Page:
Geminus Corporation
8400 Louisiana St.
Merrillville, Indiana
46410-6353
Phone 219.757.1800
Fax 219.757.1950
www.geminus.org  info@geminus.org

Head Start all locations Lake and Porter Counties                  1-888-893-6891


powered by centersite dot net
Self Esteem
Resources
Basic InformationQuestions and AnswersLinksBook Reviews
Related Topics

Abuse
Child & Adolescent Development: Overview
Eating Disorders

by Marco Marsan
Jodere Group, 2003
Review by April Chase on Jul 11th 2003

Think Naked

Marco Marsan has made a successful career for himself out of thinking creatively, or more specifically, helping others to do so. The consulting group he founded, Marco Polo Explorers, has helped corporate giants like Nike and General Mills launch new products and solve many problems. Now he brings some of his techniques to the masses with his new book, Think Naked!

The basic premise of "thinking naked" is that if we could recapture the openness and creativity we had a children, we could solve problems much more effectively.  "Children are relentlessly curious, eager to explore, and less concerned with limitations than with possibilities. Like adult creative giants, children possess an instinct for creative thinking, for seeing the world in a way that too many of us have completely forgotten," Marsan writes, citing statistics that show that ninety-eight percent of children in the three to five year age group score in the genius category on a series of standardized tests, while only two percent of adults do as well. Marsan interprets these results to mean that we all start out with nearly unlimited mental potential, but most of us lose it somewhere along the way.

Each of the eight chapters in the book has a catchy, child-oriented title like "See Saw" and "Show-n-Tell." Each presents a number of concepts, also named in memorable sound bytes: "Monster Under The Bed," "Go Down Swinging," "His Truck Is Better," and so on. Each of these illustrates a point in Marsan's naked thinking plan. "Monster Under The Bed," for instance, deals with the importance of confronting your fears, while "His Truck Is Better" discusses how to select the best-qualified people to help you with your projects.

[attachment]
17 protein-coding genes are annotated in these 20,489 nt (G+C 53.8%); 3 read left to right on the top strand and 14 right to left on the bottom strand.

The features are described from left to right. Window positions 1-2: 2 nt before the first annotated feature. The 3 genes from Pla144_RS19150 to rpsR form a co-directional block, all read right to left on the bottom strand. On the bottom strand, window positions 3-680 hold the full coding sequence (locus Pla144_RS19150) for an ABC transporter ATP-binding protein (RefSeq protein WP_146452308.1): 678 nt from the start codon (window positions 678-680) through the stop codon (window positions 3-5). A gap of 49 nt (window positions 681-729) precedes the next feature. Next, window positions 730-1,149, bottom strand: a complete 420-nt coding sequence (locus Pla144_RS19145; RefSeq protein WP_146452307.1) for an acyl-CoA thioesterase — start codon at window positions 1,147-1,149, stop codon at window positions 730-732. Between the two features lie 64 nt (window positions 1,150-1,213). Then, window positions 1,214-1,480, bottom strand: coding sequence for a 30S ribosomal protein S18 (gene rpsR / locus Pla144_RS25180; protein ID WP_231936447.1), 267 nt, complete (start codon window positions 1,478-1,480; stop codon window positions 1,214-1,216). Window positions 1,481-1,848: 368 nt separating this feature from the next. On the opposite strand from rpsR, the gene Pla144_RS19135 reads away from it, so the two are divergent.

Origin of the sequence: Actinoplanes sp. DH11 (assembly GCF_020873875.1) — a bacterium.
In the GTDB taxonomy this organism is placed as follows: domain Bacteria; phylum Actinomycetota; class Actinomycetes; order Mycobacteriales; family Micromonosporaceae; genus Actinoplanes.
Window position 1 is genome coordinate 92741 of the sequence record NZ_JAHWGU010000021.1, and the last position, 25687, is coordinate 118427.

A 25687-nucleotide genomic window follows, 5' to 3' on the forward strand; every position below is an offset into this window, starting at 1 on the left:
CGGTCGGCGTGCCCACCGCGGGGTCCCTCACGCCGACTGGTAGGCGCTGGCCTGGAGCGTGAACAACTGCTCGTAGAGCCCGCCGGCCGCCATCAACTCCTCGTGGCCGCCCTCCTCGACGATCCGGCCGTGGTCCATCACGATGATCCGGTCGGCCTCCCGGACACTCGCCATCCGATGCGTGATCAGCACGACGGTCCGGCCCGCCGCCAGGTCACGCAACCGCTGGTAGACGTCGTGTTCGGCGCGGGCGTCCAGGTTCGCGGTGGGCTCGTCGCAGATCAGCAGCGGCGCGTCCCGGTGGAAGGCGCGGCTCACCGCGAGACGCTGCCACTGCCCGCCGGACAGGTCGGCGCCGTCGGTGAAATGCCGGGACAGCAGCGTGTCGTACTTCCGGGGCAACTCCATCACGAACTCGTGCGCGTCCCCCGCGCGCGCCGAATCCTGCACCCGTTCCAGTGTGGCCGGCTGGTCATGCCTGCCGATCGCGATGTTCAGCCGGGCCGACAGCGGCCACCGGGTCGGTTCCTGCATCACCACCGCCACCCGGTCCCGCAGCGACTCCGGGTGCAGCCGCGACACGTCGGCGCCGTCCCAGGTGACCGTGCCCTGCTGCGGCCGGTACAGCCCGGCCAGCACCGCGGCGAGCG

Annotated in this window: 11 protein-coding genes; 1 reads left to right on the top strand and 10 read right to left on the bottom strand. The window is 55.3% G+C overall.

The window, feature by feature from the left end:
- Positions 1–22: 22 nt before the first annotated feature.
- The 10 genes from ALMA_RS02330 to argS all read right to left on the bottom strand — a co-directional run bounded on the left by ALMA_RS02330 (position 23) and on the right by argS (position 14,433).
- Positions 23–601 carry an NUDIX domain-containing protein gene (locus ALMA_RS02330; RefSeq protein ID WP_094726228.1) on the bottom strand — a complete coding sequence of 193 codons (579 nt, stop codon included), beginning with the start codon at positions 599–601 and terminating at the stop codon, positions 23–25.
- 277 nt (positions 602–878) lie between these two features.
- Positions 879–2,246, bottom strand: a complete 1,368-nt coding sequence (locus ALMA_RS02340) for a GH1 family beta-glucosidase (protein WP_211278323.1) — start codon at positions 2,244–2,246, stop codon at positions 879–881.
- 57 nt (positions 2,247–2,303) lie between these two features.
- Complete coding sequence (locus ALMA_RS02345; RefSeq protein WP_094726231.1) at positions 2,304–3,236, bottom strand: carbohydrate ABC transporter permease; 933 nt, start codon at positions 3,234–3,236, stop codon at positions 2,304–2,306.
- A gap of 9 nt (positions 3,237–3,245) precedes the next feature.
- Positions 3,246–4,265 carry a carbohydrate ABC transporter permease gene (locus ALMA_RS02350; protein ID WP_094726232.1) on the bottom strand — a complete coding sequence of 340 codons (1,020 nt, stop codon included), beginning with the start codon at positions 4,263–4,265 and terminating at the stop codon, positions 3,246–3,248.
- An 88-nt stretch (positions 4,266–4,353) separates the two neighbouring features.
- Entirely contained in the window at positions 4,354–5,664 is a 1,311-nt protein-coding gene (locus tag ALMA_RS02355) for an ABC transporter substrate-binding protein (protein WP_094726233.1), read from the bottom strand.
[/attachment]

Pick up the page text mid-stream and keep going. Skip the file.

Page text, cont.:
The most important principles in the whole program seem to be openness to new ideas - in pop culture lingo, "thinking outside the box" - and getting help when needed, which Marsan terms cheating.  "Celebrities cheat all the time," he writes. "Whenever I'm stuck for an idea, I cheat. I'll bring in a slew of people who think differently than I do - experts, textperts, choking smokers, consumers, artists, writers, fighters, old lamplighters - anyone who can give me a new, fresh perspective. Smart people look up, around, on their neighbor's paper - anywhere for suggestions, answers and to stimulate their thinking. You knew that. So why would you hesitate to get the same kind of help?"

Marsan's presentation is witty and original, and his writing style is definitely very readable. However, a lot of this information is essentially the same as that presented in many time management and creativity seminars all over the country. The book is certainly a worthwhile read, and may help motivate and inspire many, but it is not a creativity cure-all.  The ideas he presents may be helpful, but a famous quote from Thomas Edison that Marsan uses to head one section of the book just about sums it all up: "Genius is one percent inspiration and ninety-nine percent perspiration." 

© 2003 April Chase

 April Chase is a freelance journalist and book reviewer who lives in Western Colorado. She is a regular contributor to a number of publications, including The Business Times of Western Colorado and Dream Network Journal.